Breathtaking Anthem breach puts millions at risk of identity theft

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By Byron Aco­hi­do, ThirdCertainty

Anthem Inc., the nation’s no. 2 health insur­ance com­pa­ny, dis­closed Wednes­day that hack­ers plun­dered all of its busi­ness units of per­son­al data for tens of mil­lions of its cus­tomers and employees.

In an open let­ter post­ed online late Wednes­day, Anthem pres­i­dent and CEO Joseph R. Swedish dis­closed that hack­ers thwart­ed the company’s state-of-the-art infor­ma­tion secu­ri­ty sys­tems by means of a “very sophis­ti­cat­ed exter­nal cyber attack.”

The thieves pil­fered per­son­al infor­ma­tion of cur­rent and for­mer health plan mem­bers and employ­ees includ­ing names, birth­datets, med­ical IDs, Social Secu­ri­ty num­bers, street address­es, email address­es and employ­ment infor­ma­tion, includ­ing income data.

More: A call for a data breach warn­ing label

Based on what we know now, there is no evi­dence that cred­it card or med­ical infor­ma­tion, such as claims, test results or diag­nos­tic codes were tar­get­ed or com­pro­mised,” Swedish says. “Anthem’s own asso­ciates’ per­son­al infor­ma­tion — includ­ing my own — was accessed dur­ing this secu­ri­ty breach. We join in your con­cern and frus­tra­tion and I assure you that we are work­ing around the clock to do every­thing we can to fur­ther secure your data.”

Data exposed forever

USA TODAY is report­ing that the num­ber of vic­tims could reach as high as 80 mil­lion. These are folks whose per­son­al infor­ma­tion, includ­ing Social Secu­ri­ty num­bers, are now and for­ev­er in play in the cyber under­ground. Dig­i­tal data nev­er goes away.

While the scale of the Anthem breach is breath­tak­ing, it should come as no sur­prise. Health­care data­bas­es are easy to hack and stolen per­son­al data is high­ly val­ued in the cyber under­ground. Hack­ers typ­i­cal­ly sell the stolen  data to con artists who then use the data for a wide array of iden­ti­ty theft scams. And law enforce­ment has a dif­fi­cult time keep­ing up.

Con­tin­u­ing a three-year trend, breach­es in the Medical/Healthcare indus­try rep­re­sent­ed 43.5 per­cent of the breach­es cat­a­logued by the Iden­ti­ty Theft Resource Cen­ter in 2014 top­ping the busi­ness sec­tor which account­ed for 33 per­cent, fol­lowed by the Government/Military sec­tor at 11.7 per­cent, the edu­ca­tion sec­tor at 7.3 per­cent and the finan­cial sec­tor at 5.5 percent.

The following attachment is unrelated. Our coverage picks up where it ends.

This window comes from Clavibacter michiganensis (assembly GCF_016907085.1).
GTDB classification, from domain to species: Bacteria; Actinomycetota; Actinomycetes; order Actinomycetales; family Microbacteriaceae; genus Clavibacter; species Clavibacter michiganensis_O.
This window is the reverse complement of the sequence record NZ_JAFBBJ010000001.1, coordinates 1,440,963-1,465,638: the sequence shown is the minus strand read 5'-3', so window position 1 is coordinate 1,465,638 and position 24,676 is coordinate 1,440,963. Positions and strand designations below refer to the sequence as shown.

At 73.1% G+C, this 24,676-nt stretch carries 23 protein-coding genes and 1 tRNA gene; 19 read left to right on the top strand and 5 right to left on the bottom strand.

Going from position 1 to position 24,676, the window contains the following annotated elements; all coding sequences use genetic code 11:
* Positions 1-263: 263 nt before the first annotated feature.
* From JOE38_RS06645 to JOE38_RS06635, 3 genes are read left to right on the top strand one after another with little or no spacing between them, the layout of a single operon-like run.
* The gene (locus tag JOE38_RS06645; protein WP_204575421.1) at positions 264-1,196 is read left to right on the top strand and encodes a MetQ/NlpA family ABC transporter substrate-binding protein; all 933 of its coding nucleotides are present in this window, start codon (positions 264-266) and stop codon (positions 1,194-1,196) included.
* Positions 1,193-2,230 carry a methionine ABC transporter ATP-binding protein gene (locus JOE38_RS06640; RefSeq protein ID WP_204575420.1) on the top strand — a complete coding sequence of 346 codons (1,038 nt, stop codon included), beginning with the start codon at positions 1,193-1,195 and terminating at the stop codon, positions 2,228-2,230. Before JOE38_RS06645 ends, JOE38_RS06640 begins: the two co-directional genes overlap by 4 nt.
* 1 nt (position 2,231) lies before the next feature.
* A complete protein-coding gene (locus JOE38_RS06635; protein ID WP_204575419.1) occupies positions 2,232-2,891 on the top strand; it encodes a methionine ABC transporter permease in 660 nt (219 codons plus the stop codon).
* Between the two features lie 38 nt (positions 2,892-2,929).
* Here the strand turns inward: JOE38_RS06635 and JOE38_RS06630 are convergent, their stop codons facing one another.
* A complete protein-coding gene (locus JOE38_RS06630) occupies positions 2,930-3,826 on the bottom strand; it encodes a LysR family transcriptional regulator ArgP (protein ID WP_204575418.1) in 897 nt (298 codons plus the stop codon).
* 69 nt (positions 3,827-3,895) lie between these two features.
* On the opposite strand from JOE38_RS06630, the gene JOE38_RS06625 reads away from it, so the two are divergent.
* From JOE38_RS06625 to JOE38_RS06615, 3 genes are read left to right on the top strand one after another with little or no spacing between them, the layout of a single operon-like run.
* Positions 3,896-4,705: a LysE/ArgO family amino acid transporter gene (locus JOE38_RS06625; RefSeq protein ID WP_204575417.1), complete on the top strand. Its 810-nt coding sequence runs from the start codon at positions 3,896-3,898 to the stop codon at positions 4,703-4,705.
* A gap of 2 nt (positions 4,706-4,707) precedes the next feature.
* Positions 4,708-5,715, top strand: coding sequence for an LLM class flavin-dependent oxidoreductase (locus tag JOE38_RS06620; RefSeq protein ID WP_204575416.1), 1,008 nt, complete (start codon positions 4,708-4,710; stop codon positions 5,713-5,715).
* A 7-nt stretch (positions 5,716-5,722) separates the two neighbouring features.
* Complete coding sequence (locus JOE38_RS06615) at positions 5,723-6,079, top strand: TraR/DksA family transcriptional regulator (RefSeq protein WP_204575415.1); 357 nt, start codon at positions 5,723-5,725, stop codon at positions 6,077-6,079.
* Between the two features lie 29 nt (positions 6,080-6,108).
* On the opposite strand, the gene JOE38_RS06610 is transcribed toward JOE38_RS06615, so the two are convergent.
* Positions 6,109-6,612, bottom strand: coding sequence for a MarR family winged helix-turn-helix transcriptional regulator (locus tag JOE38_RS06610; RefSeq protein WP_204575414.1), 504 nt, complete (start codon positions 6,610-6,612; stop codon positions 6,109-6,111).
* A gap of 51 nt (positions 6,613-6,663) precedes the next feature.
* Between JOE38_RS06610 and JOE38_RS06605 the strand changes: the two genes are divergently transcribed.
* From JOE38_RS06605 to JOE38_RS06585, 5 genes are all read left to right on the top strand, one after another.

Scam alert

What we  all should do next is check our health plans for ties to Anthem. The com­pa­ny in its cur­rent form took shape in 2004 when Anthem Insur­ance Com­pa­ny bought Well­Point Health Networks.

Accord­ing to Anthem’s FAQ, the sub­sidiaries that lost data include Anthem Blue Cross, Anthem Blue Cross and Blue Shield, Blue Cross and Blue Shield of Geor­gia, Empire Blue Cross and Blue Shield, Ameri­group, Care­more, Uni­care, Health­link, and DeCare.

The com­pa­ny said it plans to con­tact cus­tomers whose data was stolen and offer pro­tec­tions and guid­ance. But you may not want to wait for Anthem to get its act togeth­er, says Dwayne Melan­con, chief tech­nol­o­gy offi­cer at IT secu­ri­ty firm Trip­wire.

Indi­vid­u­als who are affect­ed, or poten­tial­ly affect­ed, should freeze their cred­it reports imme­di­ate­ly with the three major cred­it bureaus – Equifax, Tran­sunion, and Exper­ian – to reduce the risk that any­one can open new lines of cred­it in their names,” Melan­con says. “This is also a good reminder that you shouldn’t use any of your per­son­al­ly-iden­ti­fi­able infor­ma­tion as answers to your ‘secret questions’ “

Cus­tomers and employ­ees of Anthem and its affect­ed sub­sidiaries ought to  also be high alert for sus­pi­cious-sound­ing email and phone calls pur­port­ing to be relat­ed to this breach. Scam­mers will be out in full force over the next few days aim­ing to jump on the coat­tails of this breach.

Any pitch that ref­er­ences the Anthem attack as rea­son to get you to divulge account data is very like­ly a scam. Be safe by being distrustful.

For more con­text see ThirdCertainty’s three-part series Health­care data at risk:

Part 1, Jan. 5: Why med­ical records are easy to hack, lucra­tive to sell

Part 2, Jan. 7, How thieves and scam­mers are cash­ing in.
Part 3, Jan. 9:  How the Inter­net of Things will exac­er­bate exposures
Guest essay: Why hos­pi­tals need to go beyond HIPAA com­pli­ance to secure data


Posted in Data Breach, Identity Theft, News & Analysis